...The most influential contact Thomas Merton made was with the Buddhist teacher, Chatral Rinpoche, a monk who had spent more than thirty years in the solitary contemplation that was Merton's only real home in this world.
It was Chatral Rinpoche who identified Merton as a pratyekabhudda, and with whom Merton would take a variant of the Boddhisatva's vows, in which he dedicated himself to do all he could to reach enlightenment for the benefit of all beings, in this lifetime or the next.
Merton was already far along that path, as the following entry written in his journal several months before he set out to Asia demonstrates:
"I am the utter poverty of God," he wrote.
"I am His emptiness, littleness, nothingness, lostness.
"When this is understood, my life in His freedom,
the self-emptying God of me, is the fullness of grace.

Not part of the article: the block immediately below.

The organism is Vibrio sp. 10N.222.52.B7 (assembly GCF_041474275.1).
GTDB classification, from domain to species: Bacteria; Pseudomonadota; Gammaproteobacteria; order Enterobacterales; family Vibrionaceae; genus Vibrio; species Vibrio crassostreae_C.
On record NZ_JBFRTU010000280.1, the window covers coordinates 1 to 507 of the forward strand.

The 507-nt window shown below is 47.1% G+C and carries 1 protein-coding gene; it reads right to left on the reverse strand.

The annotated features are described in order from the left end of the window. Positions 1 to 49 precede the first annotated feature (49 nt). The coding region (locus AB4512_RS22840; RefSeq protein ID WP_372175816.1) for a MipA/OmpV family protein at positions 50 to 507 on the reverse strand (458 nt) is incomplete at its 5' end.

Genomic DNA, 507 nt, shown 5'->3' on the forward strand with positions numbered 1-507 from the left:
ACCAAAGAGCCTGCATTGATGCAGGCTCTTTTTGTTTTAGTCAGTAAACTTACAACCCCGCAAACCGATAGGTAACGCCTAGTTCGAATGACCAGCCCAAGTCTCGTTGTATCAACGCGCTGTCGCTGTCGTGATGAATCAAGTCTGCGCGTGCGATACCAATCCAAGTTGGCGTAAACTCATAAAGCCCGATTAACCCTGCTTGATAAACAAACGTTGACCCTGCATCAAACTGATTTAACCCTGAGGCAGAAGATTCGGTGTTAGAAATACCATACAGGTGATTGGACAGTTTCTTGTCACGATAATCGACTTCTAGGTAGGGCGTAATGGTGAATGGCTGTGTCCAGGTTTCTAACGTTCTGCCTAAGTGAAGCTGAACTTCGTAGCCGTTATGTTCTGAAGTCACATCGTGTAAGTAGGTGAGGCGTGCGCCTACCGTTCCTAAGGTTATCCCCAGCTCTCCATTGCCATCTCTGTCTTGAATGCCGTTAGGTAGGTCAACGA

Love for all, hatred of none, is the fruit and manifestation
of love of God, peace and satisfaction."
Chatral Rinpoche identified Merton as an independently enlightened being. In doing so, they highlight the Buddhist acceptance of ultimate teachings, irrespective of what religious or spiritual tradition in which they arise.
The Buddha consistently said that his path was not the only path to enlightenment, and that every being must find his own path. His teachings, he noted, were meant only to be guides, and he encouraged all to investigate for him or herself the truth of what he said, rather than merely taking his word for it."